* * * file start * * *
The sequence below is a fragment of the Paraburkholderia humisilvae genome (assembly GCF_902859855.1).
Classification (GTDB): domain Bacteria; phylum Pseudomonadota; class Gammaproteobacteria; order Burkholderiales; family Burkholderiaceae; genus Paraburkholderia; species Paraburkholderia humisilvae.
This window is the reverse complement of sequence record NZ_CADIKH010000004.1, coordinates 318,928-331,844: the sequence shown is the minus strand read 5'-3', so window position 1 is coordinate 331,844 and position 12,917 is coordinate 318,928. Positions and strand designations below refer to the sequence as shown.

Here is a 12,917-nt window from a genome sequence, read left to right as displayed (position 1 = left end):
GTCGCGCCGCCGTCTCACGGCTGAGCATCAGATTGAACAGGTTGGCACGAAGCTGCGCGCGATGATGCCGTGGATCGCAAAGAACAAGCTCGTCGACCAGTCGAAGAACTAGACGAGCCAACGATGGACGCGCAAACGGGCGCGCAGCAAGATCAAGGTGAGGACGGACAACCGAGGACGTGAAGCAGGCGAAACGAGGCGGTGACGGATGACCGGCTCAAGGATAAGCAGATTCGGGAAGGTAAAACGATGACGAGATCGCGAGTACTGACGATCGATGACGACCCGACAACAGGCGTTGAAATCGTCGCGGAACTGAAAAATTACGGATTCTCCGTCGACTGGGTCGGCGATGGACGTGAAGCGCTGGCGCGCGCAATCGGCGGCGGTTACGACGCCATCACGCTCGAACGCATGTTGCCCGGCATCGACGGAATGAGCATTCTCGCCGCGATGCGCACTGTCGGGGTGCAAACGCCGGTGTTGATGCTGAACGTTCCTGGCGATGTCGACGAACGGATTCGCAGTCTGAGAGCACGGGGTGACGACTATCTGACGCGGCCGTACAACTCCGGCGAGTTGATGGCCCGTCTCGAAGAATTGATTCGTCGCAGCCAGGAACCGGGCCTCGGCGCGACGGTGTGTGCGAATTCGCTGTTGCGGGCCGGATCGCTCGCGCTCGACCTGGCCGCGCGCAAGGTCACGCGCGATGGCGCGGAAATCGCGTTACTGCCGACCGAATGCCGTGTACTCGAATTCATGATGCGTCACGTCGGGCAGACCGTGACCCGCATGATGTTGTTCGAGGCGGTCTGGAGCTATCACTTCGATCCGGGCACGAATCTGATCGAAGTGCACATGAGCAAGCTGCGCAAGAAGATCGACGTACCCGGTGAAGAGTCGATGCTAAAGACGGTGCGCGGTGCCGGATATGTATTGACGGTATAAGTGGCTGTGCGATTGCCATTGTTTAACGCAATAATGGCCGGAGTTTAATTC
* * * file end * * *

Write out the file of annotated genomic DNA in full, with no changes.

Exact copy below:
The sequence below is a fragment of the Paraburkholderia humisilvae genome (assembly GCF_902859855.1).
Classification (GTDB): domain Bacteria; phylum Pseudomonadota; class Gammaproteobacteria; order Burkholderiales; family Burkholderiaceae; genus Paraburkholderia; species Paraburkholderia humisilvae.
This window is the reverse complement of sequence record NZ_CADIKH010000004.1, coordinates 318,928-331,844: the sequence shown is the minus strand read 5'-3', so window position 1 is coordinate 331,844 and position 12,917 is coordinate 318,928. Positions and strand designations below refer to the sequence as shown.

Here is a 12,917-nt window from a genome sequence, read left to right as displayed (position 1 = left end):
GTCGCGCCGCCGTCTCACGGCTGAGCATCAGATTGAACAGGTTGGCACGAAGCTGCGCGCGATGATGCCGTGGATCGCAAAGAACAAGCTCGTCGACCAGTCGAAGAACTAGACGAGCCAACGATGGACGCGCAAACGGGCGCGCAGCAAGATCAAGGTGAGGACGGACAACCGAGGACGTGAAGCAGGCGAAACGAGGCGGTGACGGATGACCGGCTCAAGGATAAGCAGATTCGGGAAGGTAAAACGATGACGAGATCGCGAGTACTGACGATCGATGACGACCCGACAACAGGCGTTGAAATCGTCGCGGAACTGAAAAATTACGGATTCTCCGTCGACTGGGTCGGCGATGGACGTGAAGCGCTGGCGCGCGCAATCGGCGGCGGTTACGACGCCATCACGCTCGAACGCATGTTGCCCGGCATCGACGGAATGAGCATTCTCGCCGCGATGCGCACTGTCGGGGTGCAAACGCCGGTGTTGATGCTGAACGTTCCTGGCGATGTCGACGAACGGATTCGCAGTCTGAGAGCACGGGGTGACGACTATCTGACGCGGCCGTACAACTCCGGCGAGTTGATGGCCCGTCTCGAAGAATTGATTCGTCGCAGCCAGGAACCGGGCCTCGGCGCGACGGTGTGTGCGAATTCGCTGTTGCGGGCCGGATCGCTCGCGCTCGACCTGGCCGCGCGCAAGGTCACGCGCGATGGCGCGGAAATCGCGTTACTGCCGACCGAATGCCGTGTACTCGAATTCATGATGCGTCACGTCGGGCAGACCGTGACCCGCATGATGTTGTTCGAGGCGGTCTGGAGCTATCACTTCGATCCGGGCACGAATCTGATCGAAGTGCACATGAGCAAGCTGCGCAAGAAGATCGACGTACCCGGTGAAGAGTCGATGCTAAAGACGGTGCGCGGTGCCGGATATGTATTGACGGTATAAGTGGCTGTGCGATTGCCATTGTTTAACGCAATAATGGCCGGAGTTTAATTC